Early Onset of Age-Related Illnesses Common in HIV Patients

Accelerated aging of DNA can lead to diseases such as cancer and osteoporosis.

Accelerated aging of DNA can lead to diseases such as cancer and osteoporosis.

Individuals infected with HIV face an increased risk for the early onset of a variety of age-related illnesses, according to a new study.

Published online in the journal PLOS ONE, researchers found HIV can accelerate age-related changes by more than 14 years. The result of these changes leads to earlier onset of age-related conditions, including some types of cancer, renal and kidney disease, frailty, osteoporosis, and neurocognitive disease, the study noted.

"While we were surprised by the number of epigenetic changes that were significantly associated with both aging and HIV-infection, we were most surprised that the data suggests HIV-infection can accelerate aging-related epigenetic changes by 13.7 to 14.7 years," senior author Beth Jamieson, professor of medicine at UCLA, said in a press release. "This number is in line with both anecdotal and published data suggesting that treated HIV-infected adults can develop the diseases of aging mentioned above, approximately a decade earlier than their uninfected peers."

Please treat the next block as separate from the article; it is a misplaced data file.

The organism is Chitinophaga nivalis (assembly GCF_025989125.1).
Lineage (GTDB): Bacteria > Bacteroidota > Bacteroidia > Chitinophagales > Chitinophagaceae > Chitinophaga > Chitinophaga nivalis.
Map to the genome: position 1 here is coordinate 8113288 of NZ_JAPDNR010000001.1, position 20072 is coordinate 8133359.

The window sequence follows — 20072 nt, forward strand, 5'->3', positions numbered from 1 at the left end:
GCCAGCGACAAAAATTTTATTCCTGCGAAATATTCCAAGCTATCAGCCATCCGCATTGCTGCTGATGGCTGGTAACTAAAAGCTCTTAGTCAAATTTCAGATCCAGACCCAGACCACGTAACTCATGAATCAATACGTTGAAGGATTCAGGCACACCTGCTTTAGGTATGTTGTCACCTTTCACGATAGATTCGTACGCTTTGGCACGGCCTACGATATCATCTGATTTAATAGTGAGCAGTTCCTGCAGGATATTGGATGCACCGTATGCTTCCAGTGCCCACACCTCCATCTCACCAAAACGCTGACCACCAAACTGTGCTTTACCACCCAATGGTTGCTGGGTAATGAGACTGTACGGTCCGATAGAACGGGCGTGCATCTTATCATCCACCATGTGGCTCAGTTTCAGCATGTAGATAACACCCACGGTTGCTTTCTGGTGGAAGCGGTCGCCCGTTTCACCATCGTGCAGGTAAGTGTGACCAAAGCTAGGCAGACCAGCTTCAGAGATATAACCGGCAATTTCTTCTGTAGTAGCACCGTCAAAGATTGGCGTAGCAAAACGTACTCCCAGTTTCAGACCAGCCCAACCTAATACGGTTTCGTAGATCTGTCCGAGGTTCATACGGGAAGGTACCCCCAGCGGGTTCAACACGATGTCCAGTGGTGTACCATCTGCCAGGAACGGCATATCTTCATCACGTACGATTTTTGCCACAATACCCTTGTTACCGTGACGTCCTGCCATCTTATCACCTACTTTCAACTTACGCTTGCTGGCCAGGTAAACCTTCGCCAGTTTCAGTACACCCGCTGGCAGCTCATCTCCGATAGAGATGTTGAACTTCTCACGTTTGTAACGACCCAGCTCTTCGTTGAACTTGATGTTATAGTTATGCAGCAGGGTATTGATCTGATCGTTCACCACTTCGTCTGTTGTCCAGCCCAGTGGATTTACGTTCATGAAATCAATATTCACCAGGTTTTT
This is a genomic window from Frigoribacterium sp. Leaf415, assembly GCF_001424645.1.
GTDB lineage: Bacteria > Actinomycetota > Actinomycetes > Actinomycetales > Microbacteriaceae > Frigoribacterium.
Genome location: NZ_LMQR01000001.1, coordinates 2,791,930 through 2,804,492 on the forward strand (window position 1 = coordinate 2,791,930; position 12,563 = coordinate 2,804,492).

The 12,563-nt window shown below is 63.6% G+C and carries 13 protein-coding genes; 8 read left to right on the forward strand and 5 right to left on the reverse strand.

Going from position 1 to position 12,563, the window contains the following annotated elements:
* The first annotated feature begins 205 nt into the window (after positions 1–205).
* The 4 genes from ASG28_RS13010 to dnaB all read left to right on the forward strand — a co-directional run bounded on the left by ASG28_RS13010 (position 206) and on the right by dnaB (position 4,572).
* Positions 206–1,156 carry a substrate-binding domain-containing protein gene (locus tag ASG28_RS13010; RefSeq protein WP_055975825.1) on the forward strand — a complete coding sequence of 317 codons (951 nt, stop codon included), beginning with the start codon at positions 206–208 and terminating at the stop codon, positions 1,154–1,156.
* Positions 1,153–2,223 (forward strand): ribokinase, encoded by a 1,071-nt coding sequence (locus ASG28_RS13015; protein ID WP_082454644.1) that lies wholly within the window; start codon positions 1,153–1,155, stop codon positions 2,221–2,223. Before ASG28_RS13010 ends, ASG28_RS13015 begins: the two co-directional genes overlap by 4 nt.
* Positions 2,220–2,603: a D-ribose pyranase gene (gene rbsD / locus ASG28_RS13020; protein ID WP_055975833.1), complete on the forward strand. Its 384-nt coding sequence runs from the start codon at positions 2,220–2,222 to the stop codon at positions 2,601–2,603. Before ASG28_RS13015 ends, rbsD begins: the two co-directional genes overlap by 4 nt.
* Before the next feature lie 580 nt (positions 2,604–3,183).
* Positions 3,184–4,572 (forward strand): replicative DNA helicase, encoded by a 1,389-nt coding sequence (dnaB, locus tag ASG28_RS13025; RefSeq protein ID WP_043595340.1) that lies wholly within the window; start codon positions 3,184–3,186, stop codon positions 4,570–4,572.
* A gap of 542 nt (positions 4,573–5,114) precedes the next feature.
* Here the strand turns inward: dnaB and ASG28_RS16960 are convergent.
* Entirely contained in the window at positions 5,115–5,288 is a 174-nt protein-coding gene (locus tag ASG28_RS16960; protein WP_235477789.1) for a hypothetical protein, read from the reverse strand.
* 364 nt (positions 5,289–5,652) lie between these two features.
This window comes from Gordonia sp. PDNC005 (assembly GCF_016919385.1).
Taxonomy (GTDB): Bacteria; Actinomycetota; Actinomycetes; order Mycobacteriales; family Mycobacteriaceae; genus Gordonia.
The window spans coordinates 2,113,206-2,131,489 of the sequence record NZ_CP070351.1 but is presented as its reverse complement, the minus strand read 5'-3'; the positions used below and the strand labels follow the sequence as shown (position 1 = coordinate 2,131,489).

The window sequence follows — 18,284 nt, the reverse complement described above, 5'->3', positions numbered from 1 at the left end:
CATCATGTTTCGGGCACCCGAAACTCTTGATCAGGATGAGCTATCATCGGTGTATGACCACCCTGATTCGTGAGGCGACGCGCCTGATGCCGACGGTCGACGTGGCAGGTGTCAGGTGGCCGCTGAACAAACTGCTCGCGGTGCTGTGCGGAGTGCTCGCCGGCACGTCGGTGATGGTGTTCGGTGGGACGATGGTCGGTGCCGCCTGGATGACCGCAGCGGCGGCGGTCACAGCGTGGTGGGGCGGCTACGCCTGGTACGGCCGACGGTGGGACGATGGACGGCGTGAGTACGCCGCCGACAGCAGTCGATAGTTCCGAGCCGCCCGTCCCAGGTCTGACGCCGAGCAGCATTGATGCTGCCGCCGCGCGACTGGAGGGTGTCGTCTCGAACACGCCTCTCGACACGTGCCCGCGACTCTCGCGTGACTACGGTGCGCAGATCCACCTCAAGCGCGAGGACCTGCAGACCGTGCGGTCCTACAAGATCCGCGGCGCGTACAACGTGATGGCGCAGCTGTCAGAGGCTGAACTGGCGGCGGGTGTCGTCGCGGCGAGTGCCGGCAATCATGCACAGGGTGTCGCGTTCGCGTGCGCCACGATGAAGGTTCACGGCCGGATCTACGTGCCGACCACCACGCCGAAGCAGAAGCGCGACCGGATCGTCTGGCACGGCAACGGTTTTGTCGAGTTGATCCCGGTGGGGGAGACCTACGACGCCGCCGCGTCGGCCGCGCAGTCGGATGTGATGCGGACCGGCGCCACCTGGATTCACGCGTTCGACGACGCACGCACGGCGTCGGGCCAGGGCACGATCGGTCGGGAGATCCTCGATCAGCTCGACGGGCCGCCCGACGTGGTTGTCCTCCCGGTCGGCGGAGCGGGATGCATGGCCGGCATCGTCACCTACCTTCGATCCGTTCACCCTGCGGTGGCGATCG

Researchers also sought to determine whether it is HIV itself or the treatment of the disease that causes epigenetic changes associated with age.

The researchers studied clinical, behavioral, and socioeconomic data on HIV-infected males and men at risk for HIV infection over the past 32 years. Additionally, white blood cell samples were taken from men between 20 and 35 years of age, and from men between the ages of 36 and 56 years of age, who had not started antiretroviral therapy at the time.

The samples were divided into 12 HIV-infected and 12 age-matched HIV-uninfected groups with a total of 96 samples. Researchers then extracted DNA from the samples to analyze epigenetic patterns.

A comparison of the patterns strongly linked to aging changes that occur during HIV-infection revealed significant overlap among the 2 epigenetic patterns. The researchers then utilized the overlapping patterns to estimate the biological age of HIV-infected adults who were untreated, which showed these adults appeared to be approximately 14 years older than their actual age.

Despite demonstrating that HIV infection can accelerate age-related epigenetics, it is still undetermined whether antiretroviral therapy can restore the patterns to age-appropriate levels or if the drugs themselves are actually causing additional changes.

“These data suggest that HIV-1 infection does accelerate some aspects of aging and that general aging, and HIV-1 related aging, work through at least some common mechanisms," the study authors wrote. "These results are an important first step for finding potential therapeutic approaches to mitigate the effects of both HIV and aging.”